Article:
According to the World Health Organization, more than 70% of drug-related deaths are associated with opiates, of which 30% are caused by overdoses. This is because these types of drugs, key to the treatment of chronic or neuropathic pain, generate great dependence and addiction in patients.
Now, a project led by researchers from the Department of Experimental and Health Sciences, Pompeu Fabra University (DCEXS-UPF) Rafael Maldonado and David Andreu has found an alternative: co-administering THC, the psychoactive component of cannabis, together with a peptide they have developed that avoids the side effects of this substance.
This combination of drugs could become the first treatment approved by the EMA / FDA for chronic pain. We spoke with David Andreu, head of the Proteomics and Protein Chemistry Unit at DCEXS-UPF, to tell us more about this success story.
Where does this project come from?
The goal arises from the need to find a treatment for chronic pain that is more effective than the existing painkillers for mild pain such as ibuprofen or paracetamol, and which does not cause addiction, as happens with opiates. In this sense, cannabis opens a therapeutic window in the middle of these two pathways, each of them problematic on its own.
The idea is based on previous work by the group of Rafael Maldonado and external collaborators who discovered a cross-talk, an interaction between the cannabinoid receptor and the serotonin receptor of the nervous system. Both receptors are activated by THC so that when cannabis is consumed, analgesia is achieved but it comes with undesirable side effects in terms of memory and other cognitive functions.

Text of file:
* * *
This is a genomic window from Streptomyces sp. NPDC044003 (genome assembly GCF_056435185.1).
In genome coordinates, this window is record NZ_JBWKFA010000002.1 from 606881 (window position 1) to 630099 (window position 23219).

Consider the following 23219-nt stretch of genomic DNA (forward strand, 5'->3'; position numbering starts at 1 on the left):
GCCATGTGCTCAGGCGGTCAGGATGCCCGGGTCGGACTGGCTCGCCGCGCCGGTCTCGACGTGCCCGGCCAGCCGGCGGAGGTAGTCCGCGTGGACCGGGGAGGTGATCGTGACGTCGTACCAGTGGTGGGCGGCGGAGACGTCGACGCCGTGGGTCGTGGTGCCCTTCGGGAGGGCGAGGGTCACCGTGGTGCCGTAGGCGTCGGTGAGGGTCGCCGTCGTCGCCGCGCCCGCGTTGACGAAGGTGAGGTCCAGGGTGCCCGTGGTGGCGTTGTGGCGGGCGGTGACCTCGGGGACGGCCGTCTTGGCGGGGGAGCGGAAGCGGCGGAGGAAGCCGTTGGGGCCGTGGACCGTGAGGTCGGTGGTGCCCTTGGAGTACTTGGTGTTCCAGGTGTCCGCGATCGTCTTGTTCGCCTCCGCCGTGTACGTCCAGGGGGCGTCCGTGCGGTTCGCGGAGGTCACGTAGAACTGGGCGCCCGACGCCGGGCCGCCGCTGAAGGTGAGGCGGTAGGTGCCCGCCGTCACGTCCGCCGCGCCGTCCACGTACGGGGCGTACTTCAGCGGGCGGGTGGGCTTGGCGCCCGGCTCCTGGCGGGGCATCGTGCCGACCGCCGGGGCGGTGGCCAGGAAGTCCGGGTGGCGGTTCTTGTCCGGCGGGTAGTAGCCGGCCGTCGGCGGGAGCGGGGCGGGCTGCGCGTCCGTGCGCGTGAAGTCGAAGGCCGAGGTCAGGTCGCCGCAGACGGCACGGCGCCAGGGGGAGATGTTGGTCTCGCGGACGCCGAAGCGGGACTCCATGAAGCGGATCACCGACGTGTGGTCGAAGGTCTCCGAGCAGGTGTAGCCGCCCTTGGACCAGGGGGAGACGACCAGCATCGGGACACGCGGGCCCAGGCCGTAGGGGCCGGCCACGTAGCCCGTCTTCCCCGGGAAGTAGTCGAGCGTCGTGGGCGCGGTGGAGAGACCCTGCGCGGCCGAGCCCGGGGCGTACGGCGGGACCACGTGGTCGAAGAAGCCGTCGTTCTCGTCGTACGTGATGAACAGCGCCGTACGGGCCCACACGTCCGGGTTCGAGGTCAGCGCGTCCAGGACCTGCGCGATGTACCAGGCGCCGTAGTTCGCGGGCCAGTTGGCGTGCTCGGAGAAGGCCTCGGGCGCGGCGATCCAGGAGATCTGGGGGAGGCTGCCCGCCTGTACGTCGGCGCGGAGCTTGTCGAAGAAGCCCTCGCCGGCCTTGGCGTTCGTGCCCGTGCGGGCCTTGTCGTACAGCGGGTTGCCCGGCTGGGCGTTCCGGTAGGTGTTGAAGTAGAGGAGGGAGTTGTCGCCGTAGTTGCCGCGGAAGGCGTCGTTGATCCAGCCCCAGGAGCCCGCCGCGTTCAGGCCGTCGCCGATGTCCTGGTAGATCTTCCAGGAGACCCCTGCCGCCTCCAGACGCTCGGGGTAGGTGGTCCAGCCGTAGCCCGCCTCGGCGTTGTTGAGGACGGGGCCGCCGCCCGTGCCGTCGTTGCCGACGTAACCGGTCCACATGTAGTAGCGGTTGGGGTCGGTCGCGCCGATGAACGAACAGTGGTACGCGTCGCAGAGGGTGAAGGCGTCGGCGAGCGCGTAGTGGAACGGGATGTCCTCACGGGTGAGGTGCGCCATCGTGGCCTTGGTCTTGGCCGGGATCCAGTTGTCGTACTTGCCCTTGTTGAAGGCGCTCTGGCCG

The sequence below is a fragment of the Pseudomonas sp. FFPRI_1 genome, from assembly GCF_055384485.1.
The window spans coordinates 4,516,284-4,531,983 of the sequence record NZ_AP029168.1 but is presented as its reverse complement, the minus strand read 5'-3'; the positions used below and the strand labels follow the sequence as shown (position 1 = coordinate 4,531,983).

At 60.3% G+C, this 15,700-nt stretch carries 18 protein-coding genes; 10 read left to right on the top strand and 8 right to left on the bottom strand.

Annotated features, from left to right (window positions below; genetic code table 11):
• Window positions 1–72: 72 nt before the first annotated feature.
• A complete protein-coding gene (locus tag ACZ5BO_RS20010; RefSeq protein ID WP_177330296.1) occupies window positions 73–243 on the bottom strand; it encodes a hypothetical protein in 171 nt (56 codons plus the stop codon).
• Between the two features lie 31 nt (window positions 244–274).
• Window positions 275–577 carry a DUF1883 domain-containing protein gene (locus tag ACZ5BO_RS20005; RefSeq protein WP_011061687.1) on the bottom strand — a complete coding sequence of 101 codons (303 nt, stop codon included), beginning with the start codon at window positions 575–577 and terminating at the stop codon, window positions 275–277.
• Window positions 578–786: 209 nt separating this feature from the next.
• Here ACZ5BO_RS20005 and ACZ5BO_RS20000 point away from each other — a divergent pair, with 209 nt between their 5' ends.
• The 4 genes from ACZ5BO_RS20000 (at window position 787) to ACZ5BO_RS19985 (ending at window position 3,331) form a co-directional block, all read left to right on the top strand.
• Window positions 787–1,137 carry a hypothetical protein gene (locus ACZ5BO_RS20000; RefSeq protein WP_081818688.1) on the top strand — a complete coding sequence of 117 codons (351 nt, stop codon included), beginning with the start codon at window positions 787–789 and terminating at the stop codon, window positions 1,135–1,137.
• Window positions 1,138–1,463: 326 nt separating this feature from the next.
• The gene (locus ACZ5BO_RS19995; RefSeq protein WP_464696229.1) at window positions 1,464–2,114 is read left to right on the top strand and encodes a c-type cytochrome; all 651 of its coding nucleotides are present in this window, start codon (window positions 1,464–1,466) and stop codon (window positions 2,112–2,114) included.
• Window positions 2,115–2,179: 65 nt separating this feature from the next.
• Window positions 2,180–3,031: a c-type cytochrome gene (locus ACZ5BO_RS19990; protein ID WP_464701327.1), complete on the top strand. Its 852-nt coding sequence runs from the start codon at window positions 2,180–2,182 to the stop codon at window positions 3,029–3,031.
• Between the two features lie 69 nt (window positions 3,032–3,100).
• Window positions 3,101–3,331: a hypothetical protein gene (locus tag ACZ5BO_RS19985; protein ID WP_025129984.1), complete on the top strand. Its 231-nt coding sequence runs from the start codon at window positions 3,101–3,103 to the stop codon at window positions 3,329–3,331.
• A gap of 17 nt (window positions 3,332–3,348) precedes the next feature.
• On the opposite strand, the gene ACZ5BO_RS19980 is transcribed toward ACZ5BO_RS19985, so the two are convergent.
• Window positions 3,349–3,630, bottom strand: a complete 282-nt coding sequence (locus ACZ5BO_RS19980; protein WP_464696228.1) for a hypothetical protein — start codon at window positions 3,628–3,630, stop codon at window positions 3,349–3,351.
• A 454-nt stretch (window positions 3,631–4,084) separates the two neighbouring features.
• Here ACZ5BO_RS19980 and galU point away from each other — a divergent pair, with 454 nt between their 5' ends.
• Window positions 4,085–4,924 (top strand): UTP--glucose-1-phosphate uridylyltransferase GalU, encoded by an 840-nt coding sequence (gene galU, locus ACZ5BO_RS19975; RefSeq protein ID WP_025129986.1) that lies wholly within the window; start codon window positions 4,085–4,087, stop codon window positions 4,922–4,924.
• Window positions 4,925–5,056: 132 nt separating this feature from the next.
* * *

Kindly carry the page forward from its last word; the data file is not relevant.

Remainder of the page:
Based on this information, they hypothesized that blocking the cross-talk between the cannabinoid and serotonin receptors could maintain analgesia yet minimize side effects. This could be initially achieved by some peptides, but they were totally undruggable, i.e. unviable as drugs. This is when our team joined the project.
So what has been your role?
Basically what we have done is find a way to make these peptides druggable, that is, to turn them into a drug. This is not easy in general, and for peptides it can be especially tricky.
In this particular case, the challenges were many: to transform a peptide with many initial limitations into a magic bullet that meets the conditions the pharma industry wants to find in a drug for the central nervous system (CNS): to be able to cross the blood-brain barrier, to be stable in a physiological environment (the Achilles heel of many peptides!), not to be immunogenic and, the icing on the cake, to be orally active.
“Getting a peptide from undruggable to druggable is easy to say but hard to do”
To achieve this, we have used the most current versions of the rules of medicinal peptide chemistry that years of practice in this field have taught us to apply creatively, but which are a bit complicated to explain here.